RICK SUTTON Vs. JACK ADAMS, CHARLES ADAMS AND POLLY POINT IMPORTS CORP.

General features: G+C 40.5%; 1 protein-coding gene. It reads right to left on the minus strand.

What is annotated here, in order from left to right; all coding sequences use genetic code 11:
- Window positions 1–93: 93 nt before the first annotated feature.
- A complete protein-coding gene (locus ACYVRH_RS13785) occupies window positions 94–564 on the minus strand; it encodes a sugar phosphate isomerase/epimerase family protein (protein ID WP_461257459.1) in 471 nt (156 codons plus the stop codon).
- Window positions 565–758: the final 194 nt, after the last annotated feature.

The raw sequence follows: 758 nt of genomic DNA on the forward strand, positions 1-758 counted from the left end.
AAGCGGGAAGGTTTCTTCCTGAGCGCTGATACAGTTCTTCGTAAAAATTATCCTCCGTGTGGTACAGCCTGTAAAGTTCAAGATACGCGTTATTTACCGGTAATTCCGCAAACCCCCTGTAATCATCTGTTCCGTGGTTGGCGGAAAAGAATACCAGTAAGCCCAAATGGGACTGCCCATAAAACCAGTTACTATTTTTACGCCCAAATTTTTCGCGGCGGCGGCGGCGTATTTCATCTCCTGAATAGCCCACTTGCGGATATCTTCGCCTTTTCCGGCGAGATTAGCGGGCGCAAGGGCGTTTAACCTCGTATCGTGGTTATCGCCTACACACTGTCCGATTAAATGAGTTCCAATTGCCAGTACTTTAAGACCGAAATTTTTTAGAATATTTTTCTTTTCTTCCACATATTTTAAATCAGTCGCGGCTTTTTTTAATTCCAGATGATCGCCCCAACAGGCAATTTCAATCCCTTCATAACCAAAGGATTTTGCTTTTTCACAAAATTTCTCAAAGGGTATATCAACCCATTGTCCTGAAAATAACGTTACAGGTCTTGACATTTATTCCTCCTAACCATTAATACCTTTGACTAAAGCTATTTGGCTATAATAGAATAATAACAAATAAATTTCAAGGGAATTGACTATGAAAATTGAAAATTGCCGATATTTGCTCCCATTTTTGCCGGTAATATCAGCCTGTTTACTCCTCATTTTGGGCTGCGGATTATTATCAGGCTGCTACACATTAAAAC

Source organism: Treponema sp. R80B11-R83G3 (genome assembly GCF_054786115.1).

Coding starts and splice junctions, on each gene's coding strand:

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RICK SUTTON * VERSUS * NO. 2018-CA-0196 COURT OF APPEAL JACK ADAMS, CHARLES ADAMS AND POLLY POINT IMPORTS CORP. * FOURTH CIRCUIT * STATE OF LOUISIANA ******* APPEAL FROM CIVIL DISTRICT COURT, ORLEANS PARISH NO. 2016-11427, DIVISION “D-12” Honorable Nakisha Ervin-Knott, JUDGE ****** JAMES F. MCKAY III CHIEF JUDGE ****** (Court composed of Chief Judge James F. McKay III, Judge Sandra Cabrina Jenkins, Judge Dale N. Atkins) PRESTON L. HAYES MATTHEW A. SHERMAN PATRICK R. FOLLETTE CHEHARDY, SHERMAN, WILLIAMS, MURRAY, RECILE, STAKELUM & HAYES, L.L.P. One Galleria Blvd., Suite 1100 Metairie, Louisiana 70001 -andKIM M. BOYLE PHELPS DUNBAR LLP Canal Place, 365 Canal Street, Suite 2000 New Orleans, Louisiana 70130-6534 COUNSEL FOR PLAINTIFF/APPELLANT GREGORY W. KEHOE GREENBERG TRAURIG, P.A. 101 E. Kennedy Blvd., Suite 1900 Tampa, Florida 33602 COUNSEL FOR DEFENDANTS/APPELLEES AFFIRMED DECEMBER 19, 2018 In this case involving a failed purported joint business venture, the plaintiff, Rick Sutton, appeals the trial court’s judgment maintaining the exceptions of no cause of action, no right of action, and lack of personal jurisdiction in favor of the defendants, Jack Adams, Charles Adams, and Polly Point Imports Corporation, and the dismissal of his lawsuit. For the following reasons, we affirm. FACTS AND PROCEDURAL HISTORY In June of 2011, Rick Sutton and Jack Adams entered into some type of business relationship regarding the operation/creation of an upscale fine jewelry and art gallery to be located at 501 Royal Street in New Orleans. At this time, Mr. Sutton was negotiating a buyout of his family’s business, which had operated as the Jack Sutton Company at 501 Royal Street for over fifty years. Mr. Sutton and Mr. Adams formalized their agreement through the formation of RJANO and Maison Royale, LLC. RJANO was the entity that leased the property at 501 Royal Street and Maison Royale was the store that operated at 501 Royal and a subsidiary of RJANO. However, according to Mr. Adams, Mr. Sutton was unable to satisfy 1 the obligations of the agreement and in September of 2012, Mr. Sutton agreed to become a salaried employee. This point is disputed by Mr. Sutton. By October of 2014, the relationship between Mr. Adams and Mr. Sutton had deteriorated. Mr. Adams approached Mr. Sutton and told him he was fired and threatened to have him arrested for trespassing. Mr. Adams also changed the passwords on the business’s computers and removed Mr. Sutton’s name from the business’s bank accounts, among other things. Since 2014, Mr. Sutton and Mr. Adams have been locked in several lawsuits in connection with their failed business venture. On November 6, 2014, Mr. Sutton filed a petition for breach of contract and damages, naming Mr. Adams, Maison Royale, and RJANO as defendants.1 On April 14, 2015, Mr. Sutton filed a petition and rule to show cause against Mr. Adams and Maison Royale for purportedly unpaid wages.2 On May 20, 2015, Mr. Sutton filed a petition for damages against Mr. Adams alleging that Mr. Adams was liable to him for defamation and intentional infliction of emotional distress.3 On December 15, 2015, the parties entered into a settlement agreement in open court, whereby Mr. Sutton would buy out Mr. Adams’s share of the business for $2.8 million. Mr. Sutton filed a motion to set aside the consent judgment, claiming that Mr. Adams did not disclose all material information, namely, that Polly Point Import Corporation, which is wholly owned by Mr. Adams, owned a one percent interest in Maison Royale. On November 18, 2016, Mr. Sutton filed the underlying lawsuit in the instant case against Jack Adams, Charles Adams and Polly Point Imports. Charles 1 Orleans Parish CDC Case No. 2014-10709 Orleans Parish CDC Case No. 2015-3495 3 Orleans Parish CDC Case No. 2015-4829 2 2 Adams, a resident of New York and father of Jack Adams, operated Cellini’s, a jewelry store in New York; Mr. Sutton believed that certain consignment items from Cellini’s ended up at a “fire sale” at Maison Royale in December of 2015. Mr. Sutton filed an amended petition on June 26, 2017. Mr. Sutton’s original and amended petitions set forth causes of action for 1) violations of the Louisiana Racketeering Act (RICO); 2) violations of the Louisiana Unfair Trade Practices Act (LUTPA); 3) fraud and misrepresentation; 4) breach of fiduciary duty; and 5) detrimental reliance. On March 20, 2017, the defendants filed exceptions of no cause of action, no right of action, vagueness, peremption and lack of personal jurisdiction. These exceptions came on for hearing on October 6, 2017. The trial court also heard brief argument on the defendants’ motion to transfer and consolidate. On October 6, 2017, after hearing argument, the trial court orally granted relief to defendants. Specifically, the trial court granted the peremptory exceptions of no cause of action and no right of action concerning plaintiff’s claims under RICO.4 The trial court also granted the peremptory exceptions of no cause of action and no right of action concerning plaintiff’s claims under LUTPA. The trial court did not rule on the defendants’ exception of peremption or their request for ‘reasonable attorney fees and costs” under LUTPA, La. R.S. 51:1405(A). Further, the trial court granted the peremptory exception of no cause of action concerning plaintiff’s claims for fraud and misrepresentation. The trial court also granted the peremptory exceptions of no cause of action and no right of action concerning plaintiff’s claims for breach of fiduciary duty. The trial court also granted the 4 At the conclusion of the hearing, while the court rendered its ruling, the court noted that the RICO claim against defendant Charles Adams was dismissed with prejudice. The RICO allegation appears to be the only count naming defendant Charles Adams. 3 preliminary exception of no cause of action concerning the plaintiff’s claims for detrimental reliance. Additionally, the trial court granted the declinatory exception of lack of personal jurisdiction as to Charles Adams. The trial court denied the defendants’ motion to transfer and consolidate the case with case No. 2017-0390, Division L. Finally, the trial court ordered that the plaintiff, Rick Sutton, would not be afforded an opportunity to amend his original petition and first amending and/or supplemental petition for damages against the defendants pursuant to La. C.C.P. art. 934. On October 16, 2017, Mr. Sutton requested written reasons for judgment. The trial court issued a final written judgment and accompanying written reasons on October 25, 2017. Mr. Sutton now appeals the trial court’s judgment. DISCUSSION On appeal, Mr. Sutton raises the following assignments of error: 1) the trial court erred in granting the defendants’ peremptory exceptions of no cause of action and no right of action and thereby dismissing with prejudice Mr. Sutton’s claims: (i) under the Louisiana Unfair Trade Practices Act (LUTPA); (ii) for fraud and misrepresentation; and (iii) for breach of fiduciary duty; and 2) the trial court committed reversible error when it granted defendant Charles Adams’s exception of lack of personal jurisdiction. Alternatively, Mr. Sutton argues that the trial court erred in failing to give him an opportunity to amend as contemplated by the provisions of La. C.C.P. art. 934. The peremptory exception of no cause of action is governed by articles 927 and 931 of the Louisiana Code of Civil Procedure and tests the legal sufficiency or insufficiency of a petition by determining whether a plaintiff is afforded a remedy in law based upon the facts alleged in the pleading. La. C.C.P. art. 931; Montalvo 4 v. Sondes, 93-2813 (La. 5/23/94), 637 So.2d 127, 131. In deciding an exception of no cause of action, a court will accept the facts as alleged in the petition and determine whether the law affords any relief to the plaintiff if those facts are proved at trial. Everything On Wheels Subaru, Inc. v. Subaru South, Inc., 616 So.2d 1234, 1235 (La. 1993). Louisiana, however, retains a system of fact pleading. See La. C.C.P. art. 854, official revision comment (a). Hence, the mere conclusion of the pleader, unsupported by facts, does not set forth a cause or right of action. Montalvo, 637 So.2d at 131. To the contrary, allegations purporting to be factual but which are merely self-serving conclusions must be disregarded. See Delta Bank & Trust Co. v. Lassiter, 383 So.2d 330, 336 (La. 1980); Wright v. Louisiana Power & Light, 06-1181, p. 15 (La. 3/9/07), 951 So.2d 1058, 1069; Milling, Benson Woodward, Hillyer, Pierson and Miller, LLP v. American Marine Holding Co., 98-1462 (La.App. 4 Cir. 3/3/99), 729 So.2d 139, 140. While generally, no evidence may be introduced to support or controvert the exception, a court may “consider evidence which is admitted without objection to enlarge the pleadings.” Pierrotti v. Johnson, 11-1317, p. 6 (La.App. 1 Cir. 3/19/12), 91 So.3d 1056, 1062; Sivils v. Mitchell, 96-2528 (La.App. 1 Cir. 11/7/97), 704 So.2d 25, 28. A defendant may also challenge whether a plaintiff is legally entitled to the relief sought by raising the peremptory exception of no right of action. See La. C.C.P. art. 927(A)(6). “[A]n action can be brought only by a person having a real and actual interest which he asserts.” La. C.C.P. art. 681. An exceptor may introduce evidence when arguing an exception of no right of action. See Huntsman Int’l, LLC v. Praxair, Inc., 15-0975, p. 5 (La.App. 4 Cir. 9/14/16), 201 So.3d 899, 904-05. 5 LUTPA The Louisiana Unfair Trade Practices Act (LUTPA) prohibits any “unfair or deceptive acts or practices in the conduct of any trade or commerce.” La. R.S. 51:1405(A). “It has been left to the courts to decide, on a case-by-case basis, what conduct falls within the statute’s prohibition.” Cheramie Services, Inc. v. Shell Deepwater Production, Inc., 09-1633, p. 10 (La. 4/23/10), 35 So.3d 1053, 1059 (citation omitted). “[T]he range of prohibited practices under LUTPA is extremely narrow,” with relief reserved for “only egregious actions involving elements of fraud, misrepresentation, deception, or other unethical conduct.” Id., 09-1633, pp.11-12, 35 So.3d at 1060. Without a showing that “the alleged conduct ‘offends established public policy and . . . is immoral, unethical, oppressive, or substantially injurious,’” a LUTPA claim is inappropriate. Id. at 1059 (quoting Moore v. Goodyear Tire & Rubber Co., 364 So.2d 630, 633 (La.App. 2 Cir. 1978)). In the instant case, Mr. Sutton alleges that the defendants violated LUTPA when they held a “fire sale” at Maison Royale and by alleged misrepresentations during settlement negotiations in a separate lawsuit. “‘LUTPA does not prohibit sound business practices, the exercise of permissible business judgment, or appropriate free enterprise transactions. The statute does not forbid a business to do what everyone knows a business must do: make money.’” Cheramie, 09-1633, p. 11, 35 So.3d at 1060 (quoting Turner v. Purina Mills, Inc., 989 F.2d 1419, 1422 (5th Cir. 1993)). The trial court correctly found that Mr. Sutton cannot convert the defendants’ “exercise of permissible business judgment” into an “egregious action involving elements of fraud, misrepresentation, deception, or other unethical conduct” that “offends public policy.” Id. at 1059-1060. Furthermore, LUTPA is not designed to punish parties for alleged wrongs committed during litigation. See 6 Quality Environmental Processes, Inc. v. I.P. Petroleum Co. Inc., 13-1582, p. 22 (La. 5/7/14), 144 So.3d 1011, 1026. In that case, the court held that defendant’s behavior during litigation did “not fall under the protection of LUTPA’s narrow goal.” Id. Accordingly, the trial court properly maintained the defendants’ exception of no cause of action regarding LUTPA. Fraud and Misrepresentation Fraud is “a misrepresentation or a suppression of the truth made with the intention either to obtain an unjust advantage for one party or to cause a loss or inconvenience to the other.” La. C.C. art. 1953. It “may also result from silence or inaction.” Id. “There are two elements necessary to prove legal fraud: an intent to defraud and a resulting damage.” See Lomant v. Bennett, 14-2483, p. 12 (La. 6/30/15), 172 So.3d 620, 629. “It is well-settled that allegations of fraud must be pled with particularity.” Vagelos v. Abramson, 12-1235, p. 16 (La.App. 4 Cir. 10/2/13), 126 So.3d 639, 649; La. C.C.P. art. 856. Allegations of fraud that “are merely conclusory” are “insufficient to set forth a cause of action under La. C.C. article 1953.” 831 Bartholomew Investments-A, L.L.C. v. Margulis, 08-0559, p. 10 (La.App. 4 Cir. 9/2/09), 20 So.3d 532, 538. Nowhere in the petitions does Mr. Sutton allege that Jack Adams’s purported failure to disclose Polly Point’s ownership was intentional for the purpose of deceiving him. The record shows that Jack Adams’s tax returns dating back to 2011 – which were given to Mr. Sutton by November 19, 2014, before the parties entered into the proposed settlement agreement – clearly disclosed Polly Point’s one percent interest. The trial court’s dismissal of Mr. Sutton’s fraud and misrepresentation claim was proper on this ground alone. 7 Mr. Sutton also failed to allege reasonable reliance on the alleged fraud or misrepresentation, an essential element to the claims. The petitions do not allege that had he known about Polly Point’s one percent ownership interest or the “fire sale,” he would not have gone forward with the settlement. The petitions also fail to state a cause of action for fraud or misrepresentation because they contain no facts regarding how plaintiff was damaged by the alleged fraud or misrepresentation. Accordingly, the trial court properly dismissed, with prejudice, Mr. Sutton’s claims for fraud and misrepresentation. Breach of Fiduciary Duty With regards to a limited liability company, a member owes a duty only “to the limited liability company and its members.” La.R.S. 12:1314(A)(1). A member is defined as “a person with a membership interest in a limited liability company with the rights and obligations specified under this Chapter.” La. R.S. 12:1301(A)(13). A “‘[m]embership interest’ or ‘interest’ means a member’s rights in a limited liability company, collectively, including the member’s share of the profits and losses of the limited liability company, the right to receive distributions of the limited liability company’s assets, and any right to vote or participate in management.” La. R.S. 12:1301(A)(14). “A member or manager shall not be personally liable to the limited liability company or the members thereof for monetary damages unless the member or manager acted in a grossly negligent manner… or engaged in conduct which demonstrates a greater disregard of the duty of care than gross negligence…” La. R.S. 12:1314(B). Gross negligence is defined as “a reckless disregard of or a carelessness amounting to indifference to the best interests of the limited liability company or the members thereof.” La. R.S. 12:1314(C). The individual asserting breach of duty bears the burden of 8 proving the alleged breach and proving that the breach was the legal cause of the damage suffered by the limited liability company. La. R.S. 12:1314(E). In the instant case, the trial court determined that the corporate documents that the defendants admitted into evidence, including the filings with the Louisiana Secretary of State and with the Internal Revenue Service, were the most clear and objective manner of determining Maison Royale’s ownership. These documents plainly showed that Mr. Sutton was not a member of Maison Royale and therefore he had no right of action for breach of fiduciary duty because he was claiming an alleged duty not owed to him but to Maison Royale and its members. Likewise, the trial court also correctly determined that Mr. Sutton did not allege a valid cause of action for breach of a fiduciary duty. The petitions contain no factual allegation that Jack Adams acted with gross negligence or that Jack Adams’s purported breach of duty was the legal cause of any alleged damages suffered by Mr. Sutton. Personal Jurisdiction The only allegation against defendant Charles Adams is plaintiff’s RICO claim. Mr. Sutton has not briefed or pursued his RICO claim on appeal. As such, his RICO claim is abandoned. See Rule 2-12.4(B)(4), Uniform Rules-Courts of Appeal. Accordingly, Mr. Sutton’s attempt to appeal the court’s granting of Charles Adams’s exception of lack of personal jurisdiction is legally moot and will not be considered by this Court. Opportunity to Amend Finally, Mr. Sutton argues alternatively that the trial court erred in failing to give him an opportunity to amend as contemplated by the provisions of La. C.C.P. art. 934. The statutory right to amend the petition in order to remove the plea of no cause of action is not so absolute as to be permitted when an amendment would 9 constitute a vain and useless act; for an amendment to be allowed there should be some indication that the defective position can be amended to state a lawful cause of action. Vieux Carre Property Owners, Residents and Associates, Inc. v. Decatur Hotel Corp., 99-0731 (La.App. 4 Cir. 11/10/99), 746 So.2d 806, 808. The decision to allow a plaintiff to remove grounds of objection pleaded by peremptory exception is within the discretion of the trial court and will not be disturbed on appeal absent manifest error. Fortier v. Hughes, 09-0180, p. 5 (La.App. 4 Cir. 6/17/09), 15 So.3d 1185, 1188. In the instant case, the plaintiff has already amended his original petition once in an attempt to allege his claim “with greater detail and factual elaboration.”5 Furthermore, with respect to the RICO and LUTPA claims, Mr. Sutton abandoned his request for amendment in open court and is now therefore precluded from raising those issues on appeal. Other than conclusory statements, Mr. Sutton provides no arguments in his appellate brief as to what he would amend or how a second amendment would cure the deficiencies identified by the trial court. Allowing him to simply assert the same facts argued at the hearing or in this appeal would be futile. Accordingly, we find no error in the trial court’s refusal to give him an opportunity to further amend his petition. CONCLUSION For the above and foregoing reasons, we affirm the trial court’s ruling maintaining the defendants’ peremptory exceptions of no cause of action and no right of action and its dismissal of the plaintiff’s case. AFFIRMED 5 Appellant’s original brief. 10